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Posts Tagged ‘yarn’

I’ve had so many things going on over the last few months that I’ve mostly failed to blog about any of them. I’d like to say it’s because I’ve been too busy doing to be writing, but mostly, it’s been more a matter of failing to organize my thoughts well enough to write them down. And then, time goes by, and with it another project (or ten) and the moment passes.

Anyway, here’s another ‘one I made earlier’. It started with a shawl. No, further back, it started with a KAL on Ravelry in the group devoted to probably my absolute favorite dyer, Twisted Fiber Arts. (Seriously: I can’t in all honesty recommend clicking that link. It’s not safe. Your money, possibly your life-savings and the deeds to your house, will be in the hand of the ultra-talented Meg before you can say “CVV number”). A Ravelry friend had destashed a double-length ‘Evolution’ skein to me a few months ago, and here was a chance to use it. These are skeins dyed in a gently evolving gradient of colors, some of which can be quite alarming on their own, but which always seem to work miraculously as a continuum. I really don’t know how Meg does it, but she does, time after time.

While I was as unsure as my friend had been about the colors (it was the salmon pink on one end of the gradient that bothered me), I was sure of two things: one, the yarn itself was an exceptionally high-quality blend of merino and silk that would be a pleasure to knit with (even in salmon pink); two, the final combination would probably prove as entrancing as every other TFA yarn I’ve used (and if not, would make a great gift). Also, I seem unable to resist a KAL, although I’m not sure why, and daren’t stop to analyse it. So, given that I had no other clear plans for 660 yards of luxury yarn in a random color I didn’t think I liked very much, I joined in and set to making a ‘crazy lace’ Citron shawl.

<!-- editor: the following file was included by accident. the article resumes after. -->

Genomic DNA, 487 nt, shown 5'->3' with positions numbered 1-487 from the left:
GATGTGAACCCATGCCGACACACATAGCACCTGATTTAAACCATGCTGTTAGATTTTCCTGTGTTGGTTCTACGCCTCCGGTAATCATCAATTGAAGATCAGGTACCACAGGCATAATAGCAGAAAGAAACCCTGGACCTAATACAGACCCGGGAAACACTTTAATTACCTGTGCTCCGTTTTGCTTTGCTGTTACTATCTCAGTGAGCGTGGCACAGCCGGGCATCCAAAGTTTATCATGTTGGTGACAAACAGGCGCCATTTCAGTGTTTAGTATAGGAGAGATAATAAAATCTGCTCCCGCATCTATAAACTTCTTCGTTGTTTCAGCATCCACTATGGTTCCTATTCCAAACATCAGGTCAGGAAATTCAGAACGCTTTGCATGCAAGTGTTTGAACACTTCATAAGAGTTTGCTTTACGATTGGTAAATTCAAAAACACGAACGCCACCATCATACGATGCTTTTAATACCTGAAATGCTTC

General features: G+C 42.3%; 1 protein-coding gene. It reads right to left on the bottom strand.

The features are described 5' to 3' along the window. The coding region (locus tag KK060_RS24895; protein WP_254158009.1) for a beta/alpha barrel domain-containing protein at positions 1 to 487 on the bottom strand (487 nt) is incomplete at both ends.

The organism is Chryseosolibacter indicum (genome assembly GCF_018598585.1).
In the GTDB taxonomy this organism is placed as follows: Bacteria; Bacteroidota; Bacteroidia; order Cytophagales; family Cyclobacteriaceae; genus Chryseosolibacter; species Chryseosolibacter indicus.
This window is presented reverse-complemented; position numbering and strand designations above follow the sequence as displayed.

Now, Citron is a shawl of mind-bogglingly boring construction and curiously satisfying effect. It is semi-circular and comprises alternating sections of plain stockinette with sections of ruched stockinette (i.e. twice as much endless stockinette per inch of fabric). And of course, being a shawl, that means it’s knit flat, which in turn means that half of all that endless stockinette needs to be purled. Yay. Go me for the project from Hell.  Well, crazy lace improves it considerably. It means that you replace the normal stockinette portions with whatever lace chart you can fit into the stitch count and eight or ten rows. That’s pretty good fun, and suits me very well, as I’ve noticed I tend to get a tad bored with a lace pattern that repeats itself more than about four times. Also, I decided to use the ruched portions (which would, while eating yarn, and taking hours, also at least hide a multitude of sins) to learn to knit in the continental style, with the yarn in my left hand. (This in preparation for a humungous colorwork project – another KAL – about which, certainly, more soon.)